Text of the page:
Copy of clay liver used for divination, original from Babylon, 2050-1750 BCE

Made:
2050-1750 BCE in London
maker:
British Museum
Babylonian day liver used for divination, c.2050-1750 BC, copy, 1981. Graduated grey background.

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Babylonian day liver used for divination, c.2050-1750 BC, copy, 1981. Graduated grey background.
Science Museum Group Collection
© The Board of Trustees of the Science Museum

Babylonian clay liver used for divination, c.2050-1750 BC, copy, 1981

Divination was used by the Babylonians in Mesopotamia in attempts to predict the future, including the course and outcome of an illness or disease. The liver of an animal was interpreted in a practice called hepatoscopy. Specific areas of the body were examined closely and small sticks were placed in the hole of a corresponding clay model, like this one. The pattern of the sticks was examined and interpreted by priests and diviners. The original dates from 2050-1750 BCE and is at the British Museum.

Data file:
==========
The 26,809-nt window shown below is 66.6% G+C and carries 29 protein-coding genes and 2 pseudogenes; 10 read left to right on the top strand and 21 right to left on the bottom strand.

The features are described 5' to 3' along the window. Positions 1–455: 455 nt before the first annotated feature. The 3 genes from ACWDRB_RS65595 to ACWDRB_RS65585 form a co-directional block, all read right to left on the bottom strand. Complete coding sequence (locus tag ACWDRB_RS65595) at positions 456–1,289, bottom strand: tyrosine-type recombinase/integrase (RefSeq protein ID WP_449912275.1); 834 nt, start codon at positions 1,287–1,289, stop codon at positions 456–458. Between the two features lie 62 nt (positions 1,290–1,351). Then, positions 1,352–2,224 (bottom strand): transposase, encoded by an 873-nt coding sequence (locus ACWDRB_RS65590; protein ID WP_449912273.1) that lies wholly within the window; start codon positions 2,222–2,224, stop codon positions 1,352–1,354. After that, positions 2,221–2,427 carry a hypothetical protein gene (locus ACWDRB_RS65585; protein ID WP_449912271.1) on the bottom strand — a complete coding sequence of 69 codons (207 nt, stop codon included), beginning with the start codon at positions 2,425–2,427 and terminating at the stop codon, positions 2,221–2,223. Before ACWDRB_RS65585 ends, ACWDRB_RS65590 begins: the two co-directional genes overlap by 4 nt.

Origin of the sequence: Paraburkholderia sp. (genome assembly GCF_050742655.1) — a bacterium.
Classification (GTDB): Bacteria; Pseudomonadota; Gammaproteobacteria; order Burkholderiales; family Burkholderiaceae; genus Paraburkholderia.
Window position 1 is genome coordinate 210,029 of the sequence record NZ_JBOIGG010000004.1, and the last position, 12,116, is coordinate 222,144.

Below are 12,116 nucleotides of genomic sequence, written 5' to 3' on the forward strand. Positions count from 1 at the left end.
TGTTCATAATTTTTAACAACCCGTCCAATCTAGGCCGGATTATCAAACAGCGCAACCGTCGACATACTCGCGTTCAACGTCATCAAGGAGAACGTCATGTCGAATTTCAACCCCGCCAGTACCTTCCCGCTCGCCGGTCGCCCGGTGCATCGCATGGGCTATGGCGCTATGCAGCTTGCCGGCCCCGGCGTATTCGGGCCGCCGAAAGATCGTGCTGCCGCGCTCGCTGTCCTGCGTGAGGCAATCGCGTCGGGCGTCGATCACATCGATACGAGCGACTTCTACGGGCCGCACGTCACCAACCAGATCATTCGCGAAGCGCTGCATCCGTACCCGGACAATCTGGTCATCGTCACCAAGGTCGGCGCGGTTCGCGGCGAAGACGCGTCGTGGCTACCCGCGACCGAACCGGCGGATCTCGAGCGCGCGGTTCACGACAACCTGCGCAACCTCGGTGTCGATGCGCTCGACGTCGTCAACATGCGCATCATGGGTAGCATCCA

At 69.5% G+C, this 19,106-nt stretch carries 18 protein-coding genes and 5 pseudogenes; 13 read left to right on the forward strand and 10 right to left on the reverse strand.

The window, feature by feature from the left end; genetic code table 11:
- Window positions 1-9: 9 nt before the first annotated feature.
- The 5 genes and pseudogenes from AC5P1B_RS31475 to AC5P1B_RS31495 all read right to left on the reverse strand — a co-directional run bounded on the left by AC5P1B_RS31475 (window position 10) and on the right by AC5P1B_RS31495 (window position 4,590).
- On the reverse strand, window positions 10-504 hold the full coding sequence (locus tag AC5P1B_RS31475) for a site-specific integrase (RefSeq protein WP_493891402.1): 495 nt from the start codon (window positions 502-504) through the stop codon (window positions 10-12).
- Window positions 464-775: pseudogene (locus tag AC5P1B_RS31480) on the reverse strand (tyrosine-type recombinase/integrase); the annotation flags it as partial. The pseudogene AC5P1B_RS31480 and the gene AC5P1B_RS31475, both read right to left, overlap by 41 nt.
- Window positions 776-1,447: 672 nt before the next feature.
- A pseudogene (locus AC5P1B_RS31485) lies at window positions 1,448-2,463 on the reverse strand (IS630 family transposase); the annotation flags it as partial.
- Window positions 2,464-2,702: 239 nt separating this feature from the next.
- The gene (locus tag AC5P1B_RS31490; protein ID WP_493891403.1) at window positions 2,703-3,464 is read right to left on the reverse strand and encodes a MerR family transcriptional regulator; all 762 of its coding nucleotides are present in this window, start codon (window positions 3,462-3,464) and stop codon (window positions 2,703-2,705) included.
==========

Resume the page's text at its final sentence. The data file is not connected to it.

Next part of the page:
Details

Category:
Classical & Medieval Medicine
Object Number:
1982-898
Materials:
complete and plaster
type:
liver
credit:
Trustees of the British Museum